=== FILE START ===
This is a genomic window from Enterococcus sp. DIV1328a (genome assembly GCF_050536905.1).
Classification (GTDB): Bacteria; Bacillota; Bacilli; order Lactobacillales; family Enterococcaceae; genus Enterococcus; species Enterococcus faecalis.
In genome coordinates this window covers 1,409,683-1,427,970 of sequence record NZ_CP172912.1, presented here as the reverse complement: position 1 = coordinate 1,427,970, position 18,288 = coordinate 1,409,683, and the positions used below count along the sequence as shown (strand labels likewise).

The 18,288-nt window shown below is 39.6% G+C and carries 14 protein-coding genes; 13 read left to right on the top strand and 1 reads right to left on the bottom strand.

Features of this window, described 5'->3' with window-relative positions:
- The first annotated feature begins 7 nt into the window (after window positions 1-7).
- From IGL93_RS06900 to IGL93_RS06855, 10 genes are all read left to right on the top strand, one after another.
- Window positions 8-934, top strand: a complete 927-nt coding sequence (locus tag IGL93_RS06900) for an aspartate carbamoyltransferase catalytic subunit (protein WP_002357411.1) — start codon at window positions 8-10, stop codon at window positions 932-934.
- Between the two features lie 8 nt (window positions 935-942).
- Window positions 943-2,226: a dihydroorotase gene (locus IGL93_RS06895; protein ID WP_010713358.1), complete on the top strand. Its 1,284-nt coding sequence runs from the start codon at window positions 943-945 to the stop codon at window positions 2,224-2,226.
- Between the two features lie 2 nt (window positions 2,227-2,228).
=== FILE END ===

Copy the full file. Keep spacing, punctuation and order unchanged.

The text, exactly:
This is a genomic window from Enterococcus sp. DIV1328a (genome assembly GCF_050536905.1).
Classification (GTDB): Bacteria; Bacillota; Bacilli; order Lactobacillales; family Enterococcaceae; genus Enterococcus; species Enterococcus faecalis.
In genome coordinates this window covers 1,409,683-1,427,970 of sequence record NZ_CP172912.1, presented here as the reverse complement: position 1 = coordinate 1,427,970, position 18,288 = coordinate 1,409,683, and the positions used below count along the sequence as shown (strand labels likewise).

The 18,288-nt window shown below is 39.6% G+C and carries 14 protein-coding genes; 13 read left to right on the top strand and 1 reads right to left on the bottom strand.

Features of this window, described 5'->3' with window-relative positions:
- The first annotated feature begins 7 nt into the window (after window positions 1-7).
- From IGL93_RS06900 to IGL93_RS06855, 10 genes are all read left to right on the top strand, one after another.
- Window positions 8-934, top strand: a complete 927-nt coding sequence (locus tag IGL93_RS06900) for an aspartate carbamoyltransferase catalytic subunit (protein WP_002357411.1) — start codon at window positions 8-10, stop codon at window positions 932-934.
- Between the two features lie 8 nt (window positions 935-942).
- Window positions 943-2,226: a dihydroorotase gene (locus IGL93_RS06895; protein ID WP_010713358.1), complete on the top strand. Its 1,284-nt coding sequence runs from the start codon at window positions 943-945 to the stop codon at window positions 2,224-2,226.
- Between the two features lie 2 nt (window positions 2,227-2,228).